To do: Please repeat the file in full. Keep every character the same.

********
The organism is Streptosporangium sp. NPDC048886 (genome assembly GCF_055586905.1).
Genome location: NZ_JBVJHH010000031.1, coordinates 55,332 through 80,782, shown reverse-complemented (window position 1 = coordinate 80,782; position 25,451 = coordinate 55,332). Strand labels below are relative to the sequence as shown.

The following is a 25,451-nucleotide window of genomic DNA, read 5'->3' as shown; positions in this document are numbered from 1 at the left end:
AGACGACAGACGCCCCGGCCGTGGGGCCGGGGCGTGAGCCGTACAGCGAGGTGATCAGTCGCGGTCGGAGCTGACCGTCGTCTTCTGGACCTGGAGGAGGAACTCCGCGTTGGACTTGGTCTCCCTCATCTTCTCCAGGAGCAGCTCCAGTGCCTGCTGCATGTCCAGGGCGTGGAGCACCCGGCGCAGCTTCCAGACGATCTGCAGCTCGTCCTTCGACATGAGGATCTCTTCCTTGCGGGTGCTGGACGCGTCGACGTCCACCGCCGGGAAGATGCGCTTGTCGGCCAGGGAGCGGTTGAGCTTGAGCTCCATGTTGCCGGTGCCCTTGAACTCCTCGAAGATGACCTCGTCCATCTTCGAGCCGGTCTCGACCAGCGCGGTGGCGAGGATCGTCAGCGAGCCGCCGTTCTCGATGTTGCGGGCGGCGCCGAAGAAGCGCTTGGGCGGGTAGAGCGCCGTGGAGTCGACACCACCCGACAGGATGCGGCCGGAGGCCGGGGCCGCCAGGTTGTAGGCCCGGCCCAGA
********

The organism is Streptosporangium sp. NPDC048886 (genome assembly GCF_055586905.1).
Genome location: NZ_JBVJHH010000031.1, coordinates 55,332 through 80,782, shown reverse-complemented (window position 1 = coordinate 80,782; position 25,451 = coordinate 55,332). Strand labels below are relative to the sequence as shown.

The following is a 25,451-nucleotide window of genomic DNA, read 5'->3' as shown; positions in this document are numbered from 1 at the left end:
AGACGACAGACGCCCCGGCCGTGGGGCCGGGGCGTGAGCCGTACAGCGAGGTGATCAGTCGCGGTCGGAGCTGACCGTCGTCTTCTGGACCTGGAGGAGGAACTCCGCGTTGGACTTGGTCTCCCTCATCTTCTCCAGGAGCAGCTCCAGTGCCTGCTGCATGTCCAGGGCGTGGAGCACCCGGCGCAGCTTCCAGACGATCTGCAGCTCGTCCTTCGACATGAGGATCTCTTCCTTGCGGGTGCTGGACGCGTCGACGTCCACCGCCGGGAAGATGCGCTTGTCGGCCAGGGAGCGGTTGAGCTTGAGCTCCATGTTGCCGGTGCCCTTGAACTCCTCGAAGATGACCTCGTCCATCTTCGAGCCGGTCTCGACCAGCGCGGTGGCGAGGATCGTCAGCGAGCCGCCGTTCTCGATGTTGCGGGCGGCGCCGAAGAAGCGCTTGGGCGGGTAGAGCGCCGTGGAGTCGACACCACCCGACAGGATGCGGCCGGAGGCCGGGGCCGCCAGGTTGTAGGCCCGGCCCAGA